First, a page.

The White House has nominated an agency outsider and the first woman to be the CIA's No. 2 after career intelligence officer Mike Morell, passed over for the top job earlier this year, resigned.
Avril Haines, a White House lawyer who has been a deputy counsel at the NSC and focused on national security issues, will replace Morell Aug. 9, CIA Director John Brennan announced Wednesday. Haines was nominated two months ago to be legal counsel at State but will now go to help lead an intelligence agency in which she has never before worked.
In a statement, Brennan said that at the White House, Haines has worked on some of the agency's most sensitive programs, participating in most of high-level meetings over the past two years. "In every instance, Avril's command of substance, sense of mission, good judgment, and keen insights have been outstanding," Brennan said.
The 43-year-old Haines has enjoyed a meteoric rise from Senate staffer to now the second most powerful position at the agency. On the Senate Foreign Relations Committee, she was known for being an effective operator, clearing many treaties that had been stalled in committee by working closely with members of the GOP.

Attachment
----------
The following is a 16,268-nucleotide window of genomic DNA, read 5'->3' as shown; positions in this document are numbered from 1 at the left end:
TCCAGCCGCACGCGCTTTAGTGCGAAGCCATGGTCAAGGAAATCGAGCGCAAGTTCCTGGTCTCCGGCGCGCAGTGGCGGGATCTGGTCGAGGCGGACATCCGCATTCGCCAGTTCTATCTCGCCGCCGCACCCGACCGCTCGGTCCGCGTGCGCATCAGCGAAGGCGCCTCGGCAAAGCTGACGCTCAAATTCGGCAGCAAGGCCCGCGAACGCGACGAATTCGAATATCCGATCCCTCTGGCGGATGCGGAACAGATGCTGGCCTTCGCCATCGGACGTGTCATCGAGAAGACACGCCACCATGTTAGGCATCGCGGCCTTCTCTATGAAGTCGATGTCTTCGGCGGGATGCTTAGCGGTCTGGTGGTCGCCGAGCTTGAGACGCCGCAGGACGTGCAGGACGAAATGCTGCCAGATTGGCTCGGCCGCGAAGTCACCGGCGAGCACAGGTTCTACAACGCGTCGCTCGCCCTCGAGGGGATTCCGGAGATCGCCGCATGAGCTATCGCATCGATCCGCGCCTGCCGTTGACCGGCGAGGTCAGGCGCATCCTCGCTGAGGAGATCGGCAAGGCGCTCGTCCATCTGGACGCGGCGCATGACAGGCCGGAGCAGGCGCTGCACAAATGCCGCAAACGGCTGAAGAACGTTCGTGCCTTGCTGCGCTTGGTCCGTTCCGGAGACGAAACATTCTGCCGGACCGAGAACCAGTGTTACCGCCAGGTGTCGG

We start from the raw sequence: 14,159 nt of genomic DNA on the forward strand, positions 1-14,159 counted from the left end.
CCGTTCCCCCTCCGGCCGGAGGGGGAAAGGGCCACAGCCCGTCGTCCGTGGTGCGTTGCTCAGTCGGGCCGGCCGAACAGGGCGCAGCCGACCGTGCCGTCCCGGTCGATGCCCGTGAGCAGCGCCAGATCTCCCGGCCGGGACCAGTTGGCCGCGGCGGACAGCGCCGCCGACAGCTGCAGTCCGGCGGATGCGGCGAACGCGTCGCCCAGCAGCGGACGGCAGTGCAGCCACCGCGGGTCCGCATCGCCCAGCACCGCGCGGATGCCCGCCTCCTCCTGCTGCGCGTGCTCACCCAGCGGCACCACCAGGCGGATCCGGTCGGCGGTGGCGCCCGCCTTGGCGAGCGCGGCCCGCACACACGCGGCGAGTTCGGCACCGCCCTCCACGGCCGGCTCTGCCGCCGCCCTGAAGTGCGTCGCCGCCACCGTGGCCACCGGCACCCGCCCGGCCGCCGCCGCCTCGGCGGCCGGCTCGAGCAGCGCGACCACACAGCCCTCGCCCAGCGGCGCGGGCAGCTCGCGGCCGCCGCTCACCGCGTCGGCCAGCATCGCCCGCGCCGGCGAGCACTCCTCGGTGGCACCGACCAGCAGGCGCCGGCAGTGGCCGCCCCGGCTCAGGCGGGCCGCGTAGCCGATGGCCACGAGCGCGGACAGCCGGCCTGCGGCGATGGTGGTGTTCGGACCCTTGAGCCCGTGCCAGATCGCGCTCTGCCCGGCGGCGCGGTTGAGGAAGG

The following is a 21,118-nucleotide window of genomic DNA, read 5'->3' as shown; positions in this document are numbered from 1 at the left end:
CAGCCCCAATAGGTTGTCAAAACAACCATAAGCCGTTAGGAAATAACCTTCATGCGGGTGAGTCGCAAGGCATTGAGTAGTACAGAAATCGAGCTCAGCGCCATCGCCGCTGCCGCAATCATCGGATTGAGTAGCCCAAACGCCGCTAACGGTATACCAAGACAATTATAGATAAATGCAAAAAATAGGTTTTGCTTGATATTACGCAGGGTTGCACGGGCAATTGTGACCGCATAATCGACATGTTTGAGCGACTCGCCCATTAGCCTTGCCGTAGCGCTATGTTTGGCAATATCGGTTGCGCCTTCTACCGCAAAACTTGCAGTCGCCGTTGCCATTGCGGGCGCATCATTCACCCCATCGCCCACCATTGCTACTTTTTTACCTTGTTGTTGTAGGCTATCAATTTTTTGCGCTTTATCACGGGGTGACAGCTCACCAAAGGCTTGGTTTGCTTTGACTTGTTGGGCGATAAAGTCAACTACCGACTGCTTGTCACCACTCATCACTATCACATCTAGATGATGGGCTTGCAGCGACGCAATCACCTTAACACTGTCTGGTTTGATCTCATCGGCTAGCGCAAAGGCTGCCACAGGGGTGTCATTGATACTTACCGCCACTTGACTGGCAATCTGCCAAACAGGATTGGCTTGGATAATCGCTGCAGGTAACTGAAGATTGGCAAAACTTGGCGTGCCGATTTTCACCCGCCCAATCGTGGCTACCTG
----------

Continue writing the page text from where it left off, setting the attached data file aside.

Haines's appointment could be seen as another example of the White House putting more of its people in key national security jobs. Mark Lippert's appointment as chief of staff at the Pentagon under Defense Secretary Chuck Hagel, after a long stint at the NSC, suggested to some outsiders that the White House was pushing its people out to key agency jobs. Sending Haines to the second most important job at CIA seems like another such example to some. But the Center for Strategic and International Studies's David Berteau, who tracks national security appointments, doesn't think filling these jobs in this way smacks of a White House asserting its control.